Twitter often baffles people. People say “I get Facebook, I don’t get Twitter.”

It’s understandable as Twitter does have a coded sort of language that’s different to other social media sites.

Hopefully, here I’ll explain some basics on how to use Twitter for your business.

Right first: you need to set up a Twitter name when you register that ties in with your business – when I decided on the domain name Get Pro Copy, and bought it, I immediately used the name for Twitter, and Facebook. Slight difference though is Twitter usernames are prefixed with @ so @getprocopy allows you to tag someone in a tweet.

Tweets have a finite length: 140 characters. The tweet gets lopped if you go beyond this. You can shorten links you share by using services like bitly.com which generate shorter URLs to allow more content in your tweet.

Hashtags are something else that can mystify so I’ll confuse even more – it’s a meta data tag and if something is hashtagged frequently, it’s classed as “trending”. Put more simply a hashtag is a search – so if I tweet a blog post I may add #freelancewriter so it is indexed and searchable by others.

Followers can retweet your posts (RT), or quote them in a RT or like them. It’s good practice for anyone new to Twitter for business to engage with thought leaders within your sector.

You can tweet though without hashtags and it’s a good idea to do this.

Twitter also usefully tracks your tweets – it shows impressions and clicks. Impressions are the visibility of the post (a bit like reach on Facebook) and clicks are, well, clicks – on the link, or the hashtag, or the user, or the media attachment.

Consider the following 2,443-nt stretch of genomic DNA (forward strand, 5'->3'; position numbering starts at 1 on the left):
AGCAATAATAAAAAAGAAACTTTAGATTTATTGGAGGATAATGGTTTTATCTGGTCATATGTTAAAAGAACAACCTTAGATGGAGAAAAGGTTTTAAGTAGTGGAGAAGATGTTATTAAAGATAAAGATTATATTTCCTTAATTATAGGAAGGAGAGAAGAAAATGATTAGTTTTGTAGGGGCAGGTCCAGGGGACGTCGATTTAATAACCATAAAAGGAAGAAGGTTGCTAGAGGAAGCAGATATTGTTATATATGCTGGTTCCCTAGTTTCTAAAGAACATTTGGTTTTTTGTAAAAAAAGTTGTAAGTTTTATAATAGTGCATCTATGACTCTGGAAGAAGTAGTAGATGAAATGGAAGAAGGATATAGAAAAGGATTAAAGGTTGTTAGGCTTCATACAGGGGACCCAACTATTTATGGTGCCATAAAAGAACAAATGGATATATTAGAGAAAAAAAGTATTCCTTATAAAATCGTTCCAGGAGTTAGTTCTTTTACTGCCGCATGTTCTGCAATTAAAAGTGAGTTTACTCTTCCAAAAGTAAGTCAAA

You can post up to 4 photos too in a Tweet – which often leads to more click throughs. Tweets with photos are more engaging statistically.

Another great aspect is the ability to run multiple accounts – on a tablet or smartphone, switching between profiles is a cinch – no logging out, just a click and pick. On a Desktop, it involves logging out.

Now what people sometimes overlook is the fact that Twitter is a fast moving news feed – 6,000 tweets are posted per second. So tweet regularly at optimum times (yes there are best times and big businesses have latched on to this.) It also feeds SEO, which I’ve written about here.

You can choose to protect your tweets by making a profile private or public. Private means the public can’t see your posts, you have to approve followers and even then they can’t retweet so businesses tend to make their accounts public.

Once mastered, Twitter is a superb way of promoting your business.

If you need any more advice, a page creating, a feed building and managing, get in touch with me.